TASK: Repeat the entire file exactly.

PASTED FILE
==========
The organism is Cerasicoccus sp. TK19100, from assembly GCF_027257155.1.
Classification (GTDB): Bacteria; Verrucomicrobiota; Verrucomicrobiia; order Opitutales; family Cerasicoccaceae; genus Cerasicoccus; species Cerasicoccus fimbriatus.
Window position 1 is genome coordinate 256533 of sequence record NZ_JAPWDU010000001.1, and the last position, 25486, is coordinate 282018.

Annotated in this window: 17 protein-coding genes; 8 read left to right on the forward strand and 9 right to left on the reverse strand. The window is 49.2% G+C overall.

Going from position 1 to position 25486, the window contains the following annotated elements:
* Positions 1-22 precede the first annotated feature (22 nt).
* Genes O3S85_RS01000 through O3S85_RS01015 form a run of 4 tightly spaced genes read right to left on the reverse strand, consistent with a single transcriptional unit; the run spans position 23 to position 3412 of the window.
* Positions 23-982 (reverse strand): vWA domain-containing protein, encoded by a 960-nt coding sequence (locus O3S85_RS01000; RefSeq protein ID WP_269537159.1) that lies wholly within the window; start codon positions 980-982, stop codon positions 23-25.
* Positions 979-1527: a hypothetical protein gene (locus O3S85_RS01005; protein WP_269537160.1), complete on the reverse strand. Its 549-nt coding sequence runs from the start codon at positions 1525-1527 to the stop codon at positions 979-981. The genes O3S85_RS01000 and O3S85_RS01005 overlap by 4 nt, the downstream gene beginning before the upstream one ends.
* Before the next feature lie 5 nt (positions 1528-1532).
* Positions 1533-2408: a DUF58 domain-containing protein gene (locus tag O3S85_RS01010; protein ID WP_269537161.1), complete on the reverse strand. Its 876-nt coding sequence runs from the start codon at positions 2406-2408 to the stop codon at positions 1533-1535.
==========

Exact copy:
The organism is Cerasicoccus sp. TK19100, from assembly GCF_027257155.1.
Classification (GTDB): Bacteria; Verrucomicrobiota; Verrucomicrobiia; order Opitutales; family Cerasicoccaceae; genus Cerasicoccus; species Cerasicoccus fimbriatus.
Window position 1 is genome coordinate 256533 of sequence record NZ_JAPWDU010000001.1, and the last position, 25486, is coordinate 282018.

Annotated in this window: 17 protein-coding genes; 8 read left to right on the forward strand and 9 right to left on the reverse strand. The window is 49.2% G+C overall.

Going from position 1 to position 25486, the window contains the following annotated elements:
* Positions 1-22 precede the first annotated feature (22 nt).
* Genes O3S85_RS01000 through O3S85_RS01015 form a run of 4 tightly spaced genes read right to left on the reverse strand, consistent with a single transcriptional unit; the run spans position 23 to position 3412 of the window.
* Positions 23-982 (reverse strand): vWA domain-containing protein, encoded by a 960-nt coding sequence (locus O3S85_RS01000; RefSeq protein ID WP_269537159.1) that lies wholly within the window; start codon positions 980-982, stop codon positions 23-25.
* Positions 979-1527: a hypothetical protein gene (locus O3S85_RS01005; protein WP_269537160.1), complete on the reverse strand. Its 549-nt coding sequence runs from the start codon at positions 1525-1527 to the stop codon at positions 979-981. The genes O3S85_RS01000 and O3S85_RS01005 overlap by 4 nt, the downstream gene beginning before the upstream one ends.
* Before the next feature lie 5 nt (positions 1528-1532).
* Positions 1533-2408: a DUF58 domain-containing protein gene (locus tag O3S85_RS01010; protein ID WP_269537161.1), complete on the reverse strand. Its 876-nt coding sequence runs from the start codon at positions 2406-2408 to the stop codon at positions 1533-1535.